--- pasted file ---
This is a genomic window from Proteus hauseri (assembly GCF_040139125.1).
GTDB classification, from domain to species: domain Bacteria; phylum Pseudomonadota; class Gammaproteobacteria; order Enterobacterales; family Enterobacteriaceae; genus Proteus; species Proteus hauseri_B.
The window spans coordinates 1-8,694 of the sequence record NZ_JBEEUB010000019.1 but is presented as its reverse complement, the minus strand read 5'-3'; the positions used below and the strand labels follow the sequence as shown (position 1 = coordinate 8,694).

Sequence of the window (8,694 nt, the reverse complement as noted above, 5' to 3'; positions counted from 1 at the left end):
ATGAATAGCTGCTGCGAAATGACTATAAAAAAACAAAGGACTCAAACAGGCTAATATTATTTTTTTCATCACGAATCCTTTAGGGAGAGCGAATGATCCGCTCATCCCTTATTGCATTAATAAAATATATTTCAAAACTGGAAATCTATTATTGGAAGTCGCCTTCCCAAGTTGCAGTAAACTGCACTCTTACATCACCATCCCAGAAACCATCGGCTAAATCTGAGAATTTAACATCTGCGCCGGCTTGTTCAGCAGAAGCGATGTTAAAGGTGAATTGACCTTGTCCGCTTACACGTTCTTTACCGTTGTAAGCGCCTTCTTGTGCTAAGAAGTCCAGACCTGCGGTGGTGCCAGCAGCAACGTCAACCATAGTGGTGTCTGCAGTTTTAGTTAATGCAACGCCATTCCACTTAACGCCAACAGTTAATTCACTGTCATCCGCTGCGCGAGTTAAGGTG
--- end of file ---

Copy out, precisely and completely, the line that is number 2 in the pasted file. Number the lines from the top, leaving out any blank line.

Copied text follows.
GTDB classification, from domain to species: domain Bacteria; phylum Pseudomonadota; class Gammaproteobacteria; order Enterobacterales; family Enterobacteriaceae; genus Proteus; species Proteus hauseri_B.